Thursday, August 10, 2017

A Glimpse of Paul VI from His Irish Secretary Mons Magee

From his nephew John:

A few of you have asked me to tell more about my uncle's relationship as Private Secretary to Blessed Pope Paul VI. Here are some transcripts from a talk he gave on Pope Paul VI a few years ago.

Fr. Magee, who was an Irish missionary priest, working at Propaganda Fide in Rome when he was called to be Pope Paul’s secretary in December 1974, and lived daily with him until the day of his death, August 6, 1978.  This is what he said:

“Paul VI was . . . the first person I could say that I saw the person of Christ in him. He was absolutely transparent and beautiful. His prayer life his whole personality shone within; I knew I was walking with a saint, talking with a saint.”

What he has to tell about Pope Paul would occupy a lot of space, but here is what he recalled about his spirituality.

Bishop Magee recalled that every Tuesday morning, the Pope would give him a piece of paper with the books he wanted to consult for his Wednesday audience talk, and invariably the Opera Omnia of St. Augustine was to be found among them. St. Augustine was his favorite. “If you know anything about St. Augustine,” Magee said, “you know he was a bad boy, and he was converted.”

On one memorable occasion when they were walking on the rooftop terrace built by Paul, Mons. Magee says, the Pope said to him: “The secret of my spirituality is to be found in St. Augustine. In St. Augustine, as there is in each of us, there is a struggle going on inside; I call it a tension of love, between the weaknesses that are within us, the miseria, on one hand, and on the other hand, the love of God that seeks us out, to cover over the miseria that each one of us is. And this encounter between the love of God and the miseria of mankind coming together forms the word misericordia – mercy. So on the one hand, every one of us carries baggage, we all have miseria within us, we all all broken, but God sent his Son to cover over the brokenness, to redeem it and draw us back into the Father. . . . Remember, mercy would never have been, were there no sin to be redeemed. . . and when miseria and misericordia encounter each other, misericordia becomes prominent in our lives, we become conscious of God’s goodness to us.”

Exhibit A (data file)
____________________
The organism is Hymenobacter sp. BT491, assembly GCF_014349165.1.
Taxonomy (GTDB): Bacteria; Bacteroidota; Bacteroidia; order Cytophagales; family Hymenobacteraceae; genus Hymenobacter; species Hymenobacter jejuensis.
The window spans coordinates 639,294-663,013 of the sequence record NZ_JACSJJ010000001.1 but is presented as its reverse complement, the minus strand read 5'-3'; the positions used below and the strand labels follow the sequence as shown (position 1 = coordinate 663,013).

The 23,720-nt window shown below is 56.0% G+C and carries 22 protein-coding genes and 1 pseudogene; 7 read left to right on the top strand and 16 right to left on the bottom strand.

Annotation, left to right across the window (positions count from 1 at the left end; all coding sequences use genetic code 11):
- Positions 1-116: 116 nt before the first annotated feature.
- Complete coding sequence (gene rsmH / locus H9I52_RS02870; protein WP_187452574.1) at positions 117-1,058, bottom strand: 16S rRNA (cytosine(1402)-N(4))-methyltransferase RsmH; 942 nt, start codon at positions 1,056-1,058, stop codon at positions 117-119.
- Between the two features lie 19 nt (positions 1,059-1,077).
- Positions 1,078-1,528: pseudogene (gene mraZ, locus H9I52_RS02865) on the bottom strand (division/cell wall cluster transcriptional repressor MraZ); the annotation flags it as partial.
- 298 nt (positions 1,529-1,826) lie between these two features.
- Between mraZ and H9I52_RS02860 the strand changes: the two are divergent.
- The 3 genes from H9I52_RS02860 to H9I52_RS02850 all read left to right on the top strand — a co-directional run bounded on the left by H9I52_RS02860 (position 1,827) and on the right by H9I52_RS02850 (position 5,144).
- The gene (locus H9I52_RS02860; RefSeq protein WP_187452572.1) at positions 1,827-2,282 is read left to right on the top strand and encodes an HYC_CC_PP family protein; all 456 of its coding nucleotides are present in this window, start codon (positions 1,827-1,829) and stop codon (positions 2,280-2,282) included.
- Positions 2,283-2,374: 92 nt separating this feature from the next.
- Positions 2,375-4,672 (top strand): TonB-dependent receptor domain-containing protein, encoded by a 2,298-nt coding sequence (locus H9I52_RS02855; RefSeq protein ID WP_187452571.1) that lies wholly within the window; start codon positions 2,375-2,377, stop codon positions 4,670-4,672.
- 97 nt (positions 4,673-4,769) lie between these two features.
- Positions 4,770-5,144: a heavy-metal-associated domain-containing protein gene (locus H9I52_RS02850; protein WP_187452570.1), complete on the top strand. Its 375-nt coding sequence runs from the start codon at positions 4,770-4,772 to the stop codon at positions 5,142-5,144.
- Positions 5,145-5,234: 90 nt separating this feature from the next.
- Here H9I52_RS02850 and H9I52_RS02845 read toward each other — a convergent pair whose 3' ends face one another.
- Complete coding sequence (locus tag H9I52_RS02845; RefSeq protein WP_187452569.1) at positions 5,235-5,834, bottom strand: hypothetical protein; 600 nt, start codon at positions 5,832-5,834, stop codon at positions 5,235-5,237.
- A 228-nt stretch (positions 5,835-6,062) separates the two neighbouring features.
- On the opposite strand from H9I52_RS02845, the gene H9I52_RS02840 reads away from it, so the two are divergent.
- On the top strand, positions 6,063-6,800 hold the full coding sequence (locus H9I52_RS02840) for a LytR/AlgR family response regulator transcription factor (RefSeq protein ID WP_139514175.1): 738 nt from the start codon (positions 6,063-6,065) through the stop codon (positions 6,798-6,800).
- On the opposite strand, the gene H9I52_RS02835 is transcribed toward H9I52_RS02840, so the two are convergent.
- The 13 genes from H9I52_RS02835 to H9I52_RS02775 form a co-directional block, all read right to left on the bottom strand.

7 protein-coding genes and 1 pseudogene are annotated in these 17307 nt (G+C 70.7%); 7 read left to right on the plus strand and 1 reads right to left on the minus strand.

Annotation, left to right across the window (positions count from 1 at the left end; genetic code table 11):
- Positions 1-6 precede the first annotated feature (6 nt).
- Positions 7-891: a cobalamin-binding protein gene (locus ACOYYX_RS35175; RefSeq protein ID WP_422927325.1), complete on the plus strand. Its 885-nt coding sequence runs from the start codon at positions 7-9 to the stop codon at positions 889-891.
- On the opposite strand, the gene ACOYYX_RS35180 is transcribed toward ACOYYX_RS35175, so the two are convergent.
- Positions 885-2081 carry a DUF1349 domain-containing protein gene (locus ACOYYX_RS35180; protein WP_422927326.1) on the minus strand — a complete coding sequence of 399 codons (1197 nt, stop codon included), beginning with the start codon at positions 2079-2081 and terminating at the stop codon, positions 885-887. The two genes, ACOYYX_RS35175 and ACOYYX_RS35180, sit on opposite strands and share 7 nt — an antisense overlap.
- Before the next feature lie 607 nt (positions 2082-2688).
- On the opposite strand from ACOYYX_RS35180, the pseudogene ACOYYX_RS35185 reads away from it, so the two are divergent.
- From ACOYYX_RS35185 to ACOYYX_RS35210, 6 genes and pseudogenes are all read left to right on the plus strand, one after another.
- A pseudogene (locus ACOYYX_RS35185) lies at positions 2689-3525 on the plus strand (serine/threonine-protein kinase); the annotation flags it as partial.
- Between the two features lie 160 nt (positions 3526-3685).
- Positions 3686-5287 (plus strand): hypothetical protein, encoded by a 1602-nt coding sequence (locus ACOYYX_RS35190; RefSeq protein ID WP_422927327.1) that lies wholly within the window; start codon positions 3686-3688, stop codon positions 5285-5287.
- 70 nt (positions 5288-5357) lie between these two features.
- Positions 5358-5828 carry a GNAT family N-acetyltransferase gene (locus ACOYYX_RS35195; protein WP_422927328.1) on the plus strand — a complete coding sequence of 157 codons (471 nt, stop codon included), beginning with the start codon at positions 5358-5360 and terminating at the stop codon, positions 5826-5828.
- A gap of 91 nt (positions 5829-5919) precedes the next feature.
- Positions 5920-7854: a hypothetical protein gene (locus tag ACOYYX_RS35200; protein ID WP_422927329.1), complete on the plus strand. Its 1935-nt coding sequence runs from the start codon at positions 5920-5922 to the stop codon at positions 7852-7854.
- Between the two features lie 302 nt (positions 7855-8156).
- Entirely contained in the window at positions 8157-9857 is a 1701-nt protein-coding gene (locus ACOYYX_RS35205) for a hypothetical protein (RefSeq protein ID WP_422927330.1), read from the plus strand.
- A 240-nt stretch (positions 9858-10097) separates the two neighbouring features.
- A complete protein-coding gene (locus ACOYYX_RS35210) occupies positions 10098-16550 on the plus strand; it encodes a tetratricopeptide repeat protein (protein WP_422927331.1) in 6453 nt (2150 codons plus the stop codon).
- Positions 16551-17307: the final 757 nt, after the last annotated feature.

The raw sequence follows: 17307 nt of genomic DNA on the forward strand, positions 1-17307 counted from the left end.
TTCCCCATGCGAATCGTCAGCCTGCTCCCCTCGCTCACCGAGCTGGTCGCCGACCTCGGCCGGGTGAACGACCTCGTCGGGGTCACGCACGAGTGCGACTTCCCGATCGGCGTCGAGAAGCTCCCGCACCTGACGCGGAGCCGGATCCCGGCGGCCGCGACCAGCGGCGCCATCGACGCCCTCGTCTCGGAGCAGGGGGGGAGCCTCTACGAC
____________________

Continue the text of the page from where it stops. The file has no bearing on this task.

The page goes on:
Then he asked Mons. Magee. . . “Now when you become conscious of God’s action of love in your life, what must be your reaction?” He obviously wanted Mons. Magee to guess the answer, and he did (the M’s must have done it).

“Holy Father, would it not be true to say that Our Blessed Lady is a perfect example of one totally covered by God’s love?” he said, “She who did not even have sin was totally covered over with God’s love, and she sang her song of thanksgiving in the Magnificat.”

“You have the secret of my spirituality,” the Pope replied. “I am always conscious of my miseria, my weakness; I am always conscious of God’s great love for me, and when I allow the two to encounter, I sing my Magnificat."

Miseria – Misericordia – Magnificat – Some years later, when he became bishop, Mons. Magee took these words as the motto of his episcopal coat of arms.

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